The UK government has sold one per cent of its stake in the Lloyds Banking Group, bringing government ownership of the bailed-out bank to less than 13 per cent.
At the peak of the financial crisis, Lloyds needed £20.5 billion of taxpayer money to avoid collapse. The bailout left the government with a 43 per cent stake in the company.
In 2013, the Treasury started selling its stake in Lloyds and has been slowly releasing shares into the market via a trading plan. According to UK Financial Investments, which manages the government's stakes in Lloyds and Royal Bank of Scotland, the most recent sale has reduced the government's holding of the bank to just 12.97 per cent.
This most recent sale also brings the total recovered by taxpayers to £14.5 billion.
Sale hoped to be complete by end of the year
Chancellor George Osborne explained that he is determined to keep sales of Lloyds shares going, as this brings the stakes back to the private sector and puts money back into the country.
"I am determined to build on this success, and to continue to return Lloyds to the private sector and reduce our national debt," he said.
He reiterated this comment with a tweet: "Delighted that we continue to get taxpayers' money back through Lloyds share sales, taking total now to £14.5 billion."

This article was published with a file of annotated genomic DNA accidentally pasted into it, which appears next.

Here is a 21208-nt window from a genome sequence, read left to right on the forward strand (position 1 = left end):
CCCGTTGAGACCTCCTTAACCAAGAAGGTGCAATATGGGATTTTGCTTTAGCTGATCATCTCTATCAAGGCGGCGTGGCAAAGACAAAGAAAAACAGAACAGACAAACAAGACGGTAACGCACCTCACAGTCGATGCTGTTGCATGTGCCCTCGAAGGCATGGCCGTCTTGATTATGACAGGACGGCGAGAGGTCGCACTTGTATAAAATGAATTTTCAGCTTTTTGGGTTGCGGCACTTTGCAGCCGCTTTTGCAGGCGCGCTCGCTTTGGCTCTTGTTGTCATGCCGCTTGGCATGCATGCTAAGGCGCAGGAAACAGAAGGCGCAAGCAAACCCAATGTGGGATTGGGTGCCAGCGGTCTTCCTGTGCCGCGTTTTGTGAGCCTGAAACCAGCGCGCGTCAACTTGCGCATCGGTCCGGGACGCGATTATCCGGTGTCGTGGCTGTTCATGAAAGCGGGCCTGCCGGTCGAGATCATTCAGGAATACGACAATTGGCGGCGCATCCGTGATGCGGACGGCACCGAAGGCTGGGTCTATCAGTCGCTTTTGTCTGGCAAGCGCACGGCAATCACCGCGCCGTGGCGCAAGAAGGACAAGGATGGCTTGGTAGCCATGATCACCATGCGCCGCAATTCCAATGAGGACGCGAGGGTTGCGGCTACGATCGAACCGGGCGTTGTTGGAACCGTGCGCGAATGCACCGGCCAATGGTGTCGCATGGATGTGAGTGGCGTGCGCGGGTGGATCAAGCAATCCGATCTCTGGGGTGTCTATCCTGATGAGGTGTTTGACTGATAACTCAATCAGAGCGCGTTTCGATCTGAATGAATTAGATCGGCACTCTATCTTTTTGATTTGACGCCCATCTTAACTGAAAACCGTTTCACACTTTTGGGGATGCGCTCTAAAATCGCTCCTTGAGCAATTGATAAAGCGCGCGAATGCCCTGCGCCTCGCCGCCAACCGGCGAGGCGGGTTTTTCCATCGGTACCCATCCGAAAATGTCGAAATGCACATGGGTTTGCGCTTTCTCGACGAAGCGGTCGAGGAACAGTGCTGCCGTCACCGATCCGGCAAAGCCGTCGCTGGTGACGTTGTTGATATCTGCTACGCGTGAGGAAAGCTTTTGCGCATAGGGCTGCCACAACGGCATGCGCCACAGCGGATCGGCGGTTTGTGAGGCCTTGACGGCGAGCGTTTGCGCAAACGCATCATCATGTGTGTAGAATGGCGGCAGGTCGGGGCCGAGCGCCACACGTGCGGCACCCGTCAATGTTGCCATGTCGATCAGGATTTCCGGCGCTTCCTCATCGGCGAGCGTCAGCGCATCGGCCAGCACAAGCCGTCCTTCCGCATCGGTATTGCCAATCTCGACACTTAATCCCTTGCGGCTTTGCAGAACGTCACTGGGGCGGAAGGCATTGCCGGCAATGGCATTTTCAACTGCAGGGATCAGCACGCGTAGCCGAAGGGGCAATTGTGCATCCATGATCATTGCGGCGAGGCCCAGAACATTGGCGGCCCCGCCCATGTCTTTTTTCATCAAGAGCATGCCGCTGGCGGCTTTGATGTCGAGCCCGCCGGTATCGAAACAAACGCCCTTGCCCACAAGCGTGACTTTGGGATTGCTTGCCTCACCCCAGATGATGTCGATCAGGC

According to Reuters, Mr Osborne also said that he wants the government out of the UK banking system.
"I hope that [the sale of Lloyds] will be complete within the year," he said.
A spokesman for Lloyds said: "Today's announcement shows the further progress made in returning Lloyds Banking Group to full private ownership and enabling the taxpayer to get their money back."
Sale of shares in the Royal Bank of Scotland will take longer, however. Earlier in August, the chancellor ordered the first sale of government shares in RBS – but at a loss of around £1 billion.
This morning (August 24th), shares in Lloyds bank opened down around 3.5 per cent at 73.11p.
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